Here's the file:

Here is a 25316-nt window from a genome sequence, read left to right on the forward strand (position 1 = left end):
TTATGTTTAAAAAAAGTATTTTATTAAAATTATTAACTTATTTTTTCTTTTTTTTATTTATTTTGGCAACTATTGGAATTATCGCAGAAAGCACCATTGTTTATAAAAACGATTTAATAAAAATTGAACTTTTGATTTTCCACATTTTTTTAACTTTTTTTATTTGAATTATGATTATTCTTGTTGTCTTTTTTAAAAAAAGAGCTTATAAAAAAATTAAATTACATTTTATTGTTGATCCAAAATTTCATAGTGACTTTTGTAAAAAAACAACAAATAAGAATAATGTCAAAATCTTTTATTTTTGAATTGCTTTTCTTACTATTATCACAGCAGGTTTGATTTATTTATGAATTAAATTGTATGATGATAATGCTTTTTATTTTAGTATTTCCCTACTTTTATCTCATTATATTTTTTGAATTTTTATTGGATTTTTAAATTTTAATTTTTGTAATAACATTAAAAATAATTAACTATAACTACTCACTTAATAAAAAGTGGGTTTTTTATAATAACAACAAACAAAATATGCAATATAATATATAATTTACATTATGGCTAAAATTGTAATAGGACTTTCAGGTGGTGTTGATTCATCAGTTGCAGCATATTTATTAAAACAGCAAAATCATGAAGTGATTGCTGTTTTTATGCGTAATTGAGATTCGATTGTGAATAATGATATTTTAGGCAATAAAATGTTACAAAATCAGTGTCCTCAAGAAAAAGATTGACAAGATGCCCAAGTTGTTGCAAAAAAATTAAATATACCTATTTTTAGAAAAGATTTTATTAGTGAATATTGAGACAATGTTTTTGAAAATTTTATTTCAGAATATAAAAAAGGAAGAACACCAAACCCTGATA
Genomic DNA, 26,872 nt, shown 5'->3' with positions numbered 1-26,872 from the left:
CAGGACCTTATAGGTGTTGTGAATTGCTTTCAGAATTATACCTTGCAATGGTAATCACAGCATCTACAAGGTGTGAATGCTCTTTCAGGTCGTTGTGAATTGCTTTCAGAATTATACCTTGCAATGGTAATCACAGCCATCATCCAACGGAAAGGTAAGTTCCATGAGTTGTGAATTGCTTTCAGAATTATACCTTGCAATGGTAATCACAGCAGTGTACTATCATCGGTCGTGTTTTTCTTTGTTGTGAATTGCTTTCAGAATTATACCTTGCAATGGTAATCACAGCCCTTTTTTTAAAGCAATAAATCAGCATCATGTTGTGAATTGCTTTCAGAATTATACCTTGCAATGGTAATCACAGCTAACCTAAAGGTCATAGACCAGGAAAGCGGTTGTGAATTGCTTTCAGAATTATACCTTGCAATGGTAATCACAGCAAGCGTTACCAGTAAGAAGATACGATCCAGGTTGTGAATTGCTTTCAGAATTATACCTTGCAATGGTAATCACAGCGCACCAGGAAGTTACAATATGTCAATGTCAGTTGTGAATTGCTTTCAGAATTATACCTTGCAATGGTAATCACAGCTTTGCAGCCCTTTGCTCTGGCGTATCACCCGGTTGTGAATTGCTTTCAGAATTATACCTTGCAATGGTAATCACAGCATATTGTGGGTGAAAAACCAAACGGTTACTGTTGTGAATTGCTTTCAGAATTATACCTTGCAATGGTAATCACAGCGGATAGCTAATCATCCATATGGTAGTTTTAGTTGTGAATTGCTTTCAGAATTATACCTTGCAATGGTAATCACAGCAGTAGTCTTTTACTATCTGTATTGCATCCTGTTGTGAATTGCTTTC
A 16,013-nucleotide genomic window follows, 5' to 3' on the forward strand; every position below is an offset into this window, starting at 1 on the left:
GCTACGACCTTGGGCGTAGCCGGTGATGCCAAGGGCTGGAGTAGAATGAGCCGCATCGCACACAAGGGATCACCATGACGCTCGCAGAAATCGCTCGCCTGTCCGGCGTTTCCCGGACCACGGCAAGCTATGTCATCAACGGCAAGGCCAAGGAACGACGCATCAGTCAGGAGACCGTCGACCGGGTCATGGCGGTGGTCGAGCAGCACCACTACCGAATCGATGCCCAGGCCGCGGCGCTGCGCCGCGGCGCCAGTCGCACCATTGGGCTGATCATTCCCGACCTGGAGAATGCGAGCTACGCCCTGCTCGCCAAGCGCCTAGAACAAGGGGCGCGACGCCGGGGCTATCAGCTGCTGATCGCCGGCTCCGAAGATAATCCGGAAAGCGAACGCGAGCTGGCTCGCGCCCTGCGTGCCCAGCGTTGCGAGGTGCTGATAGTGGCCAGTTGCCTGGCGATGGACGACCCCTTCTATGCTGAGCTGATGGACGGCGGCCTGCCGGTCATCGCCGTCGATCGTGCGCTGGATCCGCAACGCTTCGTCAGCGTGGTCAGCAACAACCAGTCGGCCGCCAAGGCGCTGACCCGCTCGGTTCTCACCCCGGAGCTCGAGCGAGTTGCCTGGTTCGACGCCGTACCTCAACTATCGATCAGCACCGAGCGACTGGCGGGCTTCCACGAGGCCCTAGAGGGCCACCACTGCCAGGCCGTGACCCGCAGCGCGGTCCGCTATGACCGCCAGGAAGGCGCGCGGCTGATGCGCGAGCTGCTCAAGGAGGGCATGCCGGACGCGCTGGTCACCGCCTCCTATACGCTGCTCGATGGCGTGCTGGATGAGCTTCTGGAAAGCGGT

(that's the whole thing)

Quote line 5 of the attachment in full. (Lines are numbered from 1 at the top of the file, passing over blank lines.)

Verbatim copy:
A 16,013-nucleotide genomic window follows, 5' to 3' on the forward strand; every position below is an offset into this window, starting at 1 on the left: